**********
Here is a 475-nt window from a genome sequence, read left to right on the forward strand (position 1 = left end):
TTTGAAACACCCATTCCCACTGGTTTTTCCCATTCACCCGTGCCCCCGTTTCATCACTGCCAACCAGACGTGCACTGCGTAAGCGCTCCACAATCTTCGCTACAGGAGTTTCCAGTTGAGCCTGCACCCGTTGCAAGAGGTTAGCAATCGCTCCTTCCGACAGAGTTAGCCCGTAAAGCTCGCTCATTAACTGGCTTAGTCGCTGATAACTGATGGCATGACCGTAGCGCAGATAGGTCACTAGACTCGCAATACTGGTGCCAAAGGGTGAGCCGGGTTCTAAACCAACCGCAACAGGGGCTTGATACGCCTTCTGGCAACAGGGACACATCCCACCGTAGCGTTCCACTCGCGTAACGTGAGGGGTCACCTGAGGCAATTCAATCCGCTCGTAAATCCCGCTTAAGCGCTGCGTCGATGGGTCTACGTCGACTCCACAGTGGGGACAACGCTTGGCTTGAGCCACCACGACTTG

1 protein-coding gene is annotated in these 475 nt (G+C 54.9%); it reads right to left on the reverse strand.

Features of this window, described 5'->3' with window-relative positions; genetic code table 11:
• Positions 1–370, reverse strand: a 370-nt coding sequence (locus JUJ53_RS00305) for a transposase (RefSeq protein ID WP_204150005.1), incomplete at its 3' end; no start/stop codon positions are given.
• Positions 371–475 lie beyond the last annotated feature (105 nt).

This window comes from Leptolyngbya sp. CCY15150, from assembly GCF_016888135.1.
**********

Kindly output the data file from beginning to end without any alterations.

Here is a 475-nt window from a genome sequence, read left to right on the forward strand (position 1 = left end):
TTTGAAACACCCATTCCCACTGGTTTTTCCCATTCACCCGTGCCCCCGTTTCATCACTGCCAACCAGACGTGCACTGCGTAAGCGCTCCACAATCTTCGCTACAGGAGTTTCCAGTTGAGCCTGCACCCGTTGCAAGAGGTTAGCAATCGCTCCTTCCGACAGAGTTAGCCCGTAAAGCTCGCTCATTAACTGGCTTAGTCGCTGATAACTGATGGCATGACCGTAGCGCAGATAGGTCACTAGACTCGCAATACTGGTGCCAAAGGGTGAGCCGGGTTCTAAACCAACCGCAACAGGGGCTTGATACGCCTTCTGGCAACAGGGACACATCCCACCGTAGCGTTCCACTCGCGTAACGTGAGGGGTCACCTGAGGCAATTCAATCCGCTCGTAAATCCCGCTTAAGCGCTGCGTCGATGGGTCTACGTCGACTCCACAGTGGGGACAACGCTTGGCTTGAGCCACCACGACTTG

1 protein-coding gene is annotated in these 475 nt (G+C 54.9%); it reads right to left on the reverse strand.

Features of this window, described 5'->3' with window-relative positions; genetic code table 11:
• Positions 1–370, reverse strand: a 370-nt coding sequence (locus JUJ53_RS00305) for a transposase (RefSeq protein ID WP_204150005.1), incomplete at its 3' end; no start/stop codon positions are given.
• Positions 371–475 lie beyond the last annotated feature (105 nt).

This window comes from Leptolyngbya sp. CCY15150, from assembly GCF_016888135.1.